Basic procedure of artificial tissue preparation

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Basic procedure of artificial tissue preparation

Tissue engineering is an interdisciplinary field that applies principles of biology and engineering to develop biological functional replacement for clinical use. It offers the possibility to help in case of regeneration of damaged tissue by trauma or disease or creating new tissues and replacing failing/malfunctioning organs. Tissue engineering includes prosthetic pr artificial replacement of tissue; tissue and/or organ transplantation; selective cell transplantation. Examples of artificial tissue: artificial pancreas, artificial bladder, skin, bone marrow, oral mucosa tissue engineering, and so on.

Steps to prepare artificial tissue

Tissue engineering procedure involves several steps, which start from cell selection, cell isolation, and culturing of primary (progenitor or stem) cells; inducing their differentiation to certain phenotypes; seeding and cultivation; design of adequate scaffolds, including selection of proper materials and routes to process, porosity, interconnectivity, surface characteristics, etc.

1) BIOPSY (donor-tissue extraction) - either from fluid tissue like blood using centrifugation or apheresis (easier process) or from solid tissue that involves more steps. Solid tissue is minced, then enzymes like trypsin or collagenase are used to remove the extracellular matrix, finally cells are free-floating and extracted again by use of centrifugation or apheresis. Lately, trend in donor-tissue extraction is emphasis on the non-invasive methods.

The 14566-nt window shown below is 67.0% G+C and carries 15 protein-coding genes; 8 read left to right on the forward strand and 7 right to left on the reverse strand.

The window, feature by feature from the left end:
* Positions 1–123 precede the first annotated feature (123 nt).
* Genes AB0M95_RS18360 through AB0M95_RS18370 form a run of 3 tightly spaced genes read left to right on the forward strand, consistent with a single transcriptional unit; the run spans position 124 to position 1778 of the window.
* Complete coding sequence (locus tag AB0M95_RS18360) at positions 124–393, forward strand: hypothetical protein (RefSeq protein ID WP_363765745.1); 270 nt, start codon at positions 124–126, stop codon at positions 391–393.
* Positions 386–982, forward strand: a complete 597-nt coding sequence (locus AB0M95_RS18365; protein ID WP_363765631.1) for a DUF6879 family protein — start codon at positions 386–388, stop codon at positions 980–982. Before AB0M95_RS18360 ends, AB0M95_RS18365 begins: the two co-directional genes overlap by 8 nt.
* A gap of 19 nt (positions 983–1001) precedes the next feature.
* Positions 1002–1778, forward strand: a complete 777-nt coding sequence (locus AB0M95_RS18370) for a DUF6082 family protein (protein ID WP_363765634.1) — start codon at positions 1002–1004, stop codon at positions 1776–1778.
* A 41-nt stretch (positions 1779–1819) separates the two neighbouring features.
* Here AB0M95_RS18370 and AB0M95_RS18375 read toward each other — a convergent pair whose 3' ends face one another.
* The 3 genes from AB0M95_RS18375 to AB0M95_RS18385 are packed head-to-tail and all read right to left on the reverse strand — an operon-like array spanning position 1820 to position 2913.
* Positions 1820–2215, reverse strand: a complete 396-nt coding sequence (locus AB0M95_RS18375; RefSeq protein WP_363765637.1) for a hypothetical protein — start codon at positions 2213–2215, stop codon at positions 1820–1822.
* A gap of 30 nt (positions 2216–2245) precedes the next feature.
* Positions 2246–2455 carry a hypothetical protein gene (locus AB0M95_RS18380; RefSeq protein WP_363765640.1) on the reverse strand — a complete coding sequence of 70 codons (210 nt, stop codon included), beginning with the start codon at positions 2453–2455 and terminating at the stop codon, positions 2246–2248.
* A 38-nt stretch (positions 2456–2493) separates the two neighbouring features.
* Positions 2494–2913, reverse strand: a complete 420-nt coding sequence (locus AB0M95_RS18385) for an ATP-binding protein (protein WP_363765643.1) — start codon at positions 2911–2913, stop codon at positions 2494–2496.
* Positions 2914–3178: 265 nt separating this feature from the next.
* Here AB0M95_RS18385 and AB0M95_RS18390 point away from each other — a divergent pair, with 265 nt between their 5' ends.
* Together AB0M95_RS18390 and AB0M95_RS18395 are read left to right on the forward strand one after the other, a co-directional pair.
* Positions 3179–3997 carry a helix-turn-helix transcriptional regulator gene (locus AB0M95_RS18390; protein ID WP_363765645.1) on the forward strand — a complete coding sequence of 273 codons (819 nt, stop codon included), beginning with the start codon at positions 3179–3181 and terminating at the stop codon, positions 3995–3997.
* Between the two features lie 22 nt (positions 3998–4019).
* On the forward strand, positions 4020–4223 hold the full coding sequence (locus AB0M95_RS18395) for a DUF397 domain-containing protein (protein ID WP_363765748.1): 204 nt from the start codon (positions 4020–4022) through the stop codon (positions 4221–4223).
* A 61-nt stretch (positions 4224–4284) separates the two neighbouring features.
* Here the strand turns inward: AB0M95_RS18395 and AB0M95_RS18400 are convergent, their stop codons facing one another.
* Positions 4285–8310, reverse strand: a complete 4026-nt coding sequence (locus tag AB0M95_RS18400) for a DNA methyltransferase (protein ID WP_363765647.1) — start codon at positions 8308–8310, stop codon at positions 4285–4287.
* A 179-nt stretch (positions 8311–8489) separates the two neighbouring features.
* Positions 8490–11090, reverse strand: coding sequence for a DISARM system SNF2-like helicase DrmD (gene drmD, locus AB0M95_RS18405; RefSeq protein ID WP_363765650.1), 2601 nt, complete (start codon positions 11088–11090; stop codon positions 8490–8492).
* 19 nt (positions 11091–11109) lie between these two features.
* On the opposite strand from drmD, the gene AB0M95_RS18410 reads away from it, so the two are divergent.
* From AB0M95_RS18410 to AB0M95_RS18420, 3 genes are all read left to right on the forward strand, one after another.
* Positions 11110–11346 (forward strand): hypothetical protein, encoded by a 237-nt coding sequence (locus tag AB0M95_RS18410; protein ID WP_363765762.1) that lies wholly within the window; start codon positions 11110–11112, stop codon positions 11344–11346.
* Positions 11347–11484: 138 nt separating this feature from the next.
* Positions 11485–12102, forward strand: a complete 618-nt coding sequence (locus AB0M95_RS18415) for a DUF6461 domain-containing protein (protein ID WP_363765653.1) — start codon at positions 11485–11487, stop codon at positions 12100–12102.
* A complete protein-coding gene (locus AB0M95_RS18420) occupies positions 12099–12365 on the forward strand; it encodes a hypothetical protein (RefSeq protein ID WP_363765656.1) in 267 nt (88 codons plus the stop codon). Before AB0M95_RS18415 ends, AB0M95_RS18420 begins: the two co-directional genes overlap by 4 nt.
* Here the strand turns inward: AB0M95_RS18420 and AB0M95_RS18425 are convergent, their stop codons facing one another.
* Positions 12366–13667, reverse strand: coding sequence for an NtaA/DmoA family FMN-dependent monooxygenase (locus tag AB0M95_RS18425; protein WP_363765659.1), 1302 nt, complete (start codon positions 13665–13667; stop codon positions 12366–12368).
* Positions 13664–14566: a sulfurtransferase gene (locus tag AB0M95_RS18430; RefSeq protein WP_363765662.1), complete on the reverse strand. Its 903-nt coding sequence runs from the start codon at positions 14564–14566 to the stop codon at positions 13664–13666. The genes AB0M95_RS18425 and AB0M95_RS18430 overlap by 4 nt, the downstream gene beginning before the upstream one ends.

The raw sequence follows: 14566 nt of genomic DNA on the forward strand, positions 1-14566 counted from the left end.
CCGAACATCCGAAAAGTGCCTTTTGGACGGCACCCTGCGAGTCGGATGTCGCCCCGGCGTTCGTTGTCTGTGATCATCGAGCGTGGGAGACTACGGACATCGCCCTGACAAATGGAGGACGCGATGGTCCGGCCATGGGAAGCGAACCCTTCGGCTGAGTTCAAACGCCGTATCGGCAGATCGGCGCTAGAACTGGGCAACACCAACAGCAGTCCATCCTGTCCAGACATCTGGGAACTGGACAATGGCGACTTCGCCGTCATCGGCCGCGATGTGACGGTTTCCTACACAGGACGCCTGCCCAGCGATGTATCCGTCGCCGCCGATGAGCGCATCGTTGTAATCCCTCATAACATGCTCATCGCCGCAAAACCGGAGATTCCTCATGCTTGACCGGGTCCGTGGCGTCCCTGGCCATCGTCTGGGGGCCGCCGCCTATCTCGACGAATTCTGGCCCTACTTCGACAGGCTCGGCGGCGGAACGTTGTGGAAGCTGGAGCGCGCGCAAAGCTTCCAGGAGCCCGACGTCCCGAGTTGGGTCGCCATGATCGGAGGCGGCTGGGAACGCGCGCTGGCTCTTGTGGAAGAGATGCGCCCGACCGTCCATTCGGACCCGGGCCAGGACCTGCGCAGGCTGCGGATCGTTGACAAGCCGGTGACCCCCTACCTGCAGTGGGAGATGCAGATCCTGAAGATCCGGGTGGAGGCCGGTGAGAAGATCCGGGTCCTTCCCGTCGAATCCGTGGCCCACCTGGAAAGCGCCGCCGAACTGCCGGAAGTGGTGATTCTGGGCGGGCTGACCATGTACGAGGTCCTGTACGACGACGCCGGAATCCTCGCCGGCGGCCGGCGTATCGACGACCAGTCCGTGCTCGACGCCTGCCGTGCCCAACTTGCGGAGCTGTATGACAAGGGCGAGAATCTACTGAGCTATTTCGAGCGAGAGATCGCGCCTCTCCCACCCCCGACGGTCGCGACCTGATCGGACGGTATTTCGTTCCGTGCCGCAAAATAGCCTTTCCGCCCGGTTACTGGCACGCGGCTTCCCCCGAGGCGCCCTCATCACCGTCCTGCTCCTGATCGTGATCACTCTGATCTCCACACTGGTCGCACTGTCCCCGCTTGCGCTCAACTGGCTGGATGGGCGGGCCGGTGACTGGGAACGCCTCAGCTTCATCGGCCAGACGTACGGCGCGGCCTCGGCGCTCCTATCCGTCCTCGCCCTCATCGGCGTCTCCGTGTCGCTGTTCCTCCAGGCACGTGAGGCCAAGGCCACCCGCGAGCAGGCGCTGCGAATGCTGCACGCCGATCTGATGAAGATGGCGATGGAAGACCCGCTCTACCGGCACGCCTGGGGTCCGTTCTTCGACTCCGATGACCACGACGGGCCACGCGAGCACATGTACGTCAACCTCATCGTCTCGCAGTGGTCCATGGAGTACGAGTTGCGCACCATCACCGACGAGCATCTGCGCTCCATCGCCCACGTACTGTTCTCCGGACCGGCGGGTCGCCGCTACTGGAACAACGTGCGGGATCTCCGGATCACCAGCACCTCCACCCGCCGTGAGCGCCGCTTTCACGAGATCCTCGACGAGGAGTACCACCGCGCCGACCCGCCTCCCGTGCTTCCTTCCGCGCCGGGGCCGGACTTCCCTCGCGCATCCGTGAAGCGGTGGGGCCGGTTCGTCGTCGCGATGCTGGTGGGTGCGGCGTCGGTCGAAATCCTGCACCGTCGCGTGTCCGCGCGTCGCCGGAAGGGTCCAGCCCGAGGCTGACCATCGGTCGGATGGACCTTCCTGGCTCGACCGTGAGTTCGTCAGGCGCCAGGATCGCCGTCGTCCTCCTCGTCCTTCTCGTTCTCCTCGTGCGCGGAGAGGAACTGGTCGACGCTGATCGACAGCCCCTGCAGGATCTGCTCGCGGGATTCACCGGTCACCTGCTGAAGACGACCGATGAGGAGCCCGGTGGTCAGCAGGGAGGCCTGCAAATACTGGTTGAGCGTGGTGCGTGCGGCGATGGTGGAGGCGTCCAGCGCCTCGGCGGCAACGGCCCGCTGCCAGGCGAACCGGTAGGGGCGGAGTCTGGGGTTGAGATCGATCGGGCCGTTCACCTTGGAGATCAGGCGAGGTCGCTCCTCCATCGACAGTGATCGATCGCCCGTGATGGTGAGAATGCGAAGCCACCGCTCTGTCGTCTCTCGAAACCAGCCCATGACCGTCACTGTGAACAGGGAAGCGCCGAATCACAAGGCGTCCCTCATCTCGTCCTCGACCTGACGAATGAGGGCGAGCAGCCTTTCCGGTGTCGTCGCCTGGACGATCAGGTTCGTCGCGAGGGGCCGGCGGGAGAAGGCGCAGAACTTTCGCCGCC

2) CELL ISOLATION and CULTIVATION (manipulation with cells) – it is safest to use autologous cells (primary cells extracted from the same person's own healthy tissues to which the artificial tissue will be transplanted), recently there has been trend to use mesenchymal stem cells from bone marrow that can differentiate into various tissue types. Other types of cells that can be used are allogenic (donor from the same species), heterologous (or xenogenic, donor is different species). In those cases, rejection of the host's immune system and possible disease transmission are risks that need to be considered.

3) SCAFFOLDS, seeding, cultivation – implantation or 'seeding' of cells into artificial structure that can support 3-D tissue formation; that resemble the extracellular matrix. There are certain requirements that scaffolds need to meet: biocompatibility (acceptable for cells, high porosity and adequate pore size), biodegradability and non-brittle nature (it is preferable for scaffold to be absorbed by surrounding tissues), can be functionalized with biomolecules, function as nutrition for cells, adequate properties.

4) IMPLANTATION (implantation into living body)

5) DETECTION (property analysis)

Assembly methods

Self-assembly – fabrication technique called micromasonry is used to self-assemble micrometric and sub-micrometric 3D units to larger structures - encapsulation of living cells in polymer cubes.

Liquid-based template assembly - in this case an air-liquid surface that is established by Faraday waves can be used as template for formation of 3D network.

Additive manufacturing – 3D printing of models of vascular system, organs. Successive layers of living cells are deposited on gel medium or sugar matrix and then slowly built up to form 3D structures – for example endothelial cells printed in sets of ring and then incubated and fused into tubes. It is predicted that in the future organs like kidneys and liver can be grown.

Scaffolding (see specifics subtopic)


Biophysical methods in Regenerative Medicine, prof. RNDr. Evžen Amler, CSc. (lecture)

Tissue Engineering: Key Elements and some trends.

Wikipedia, 2013.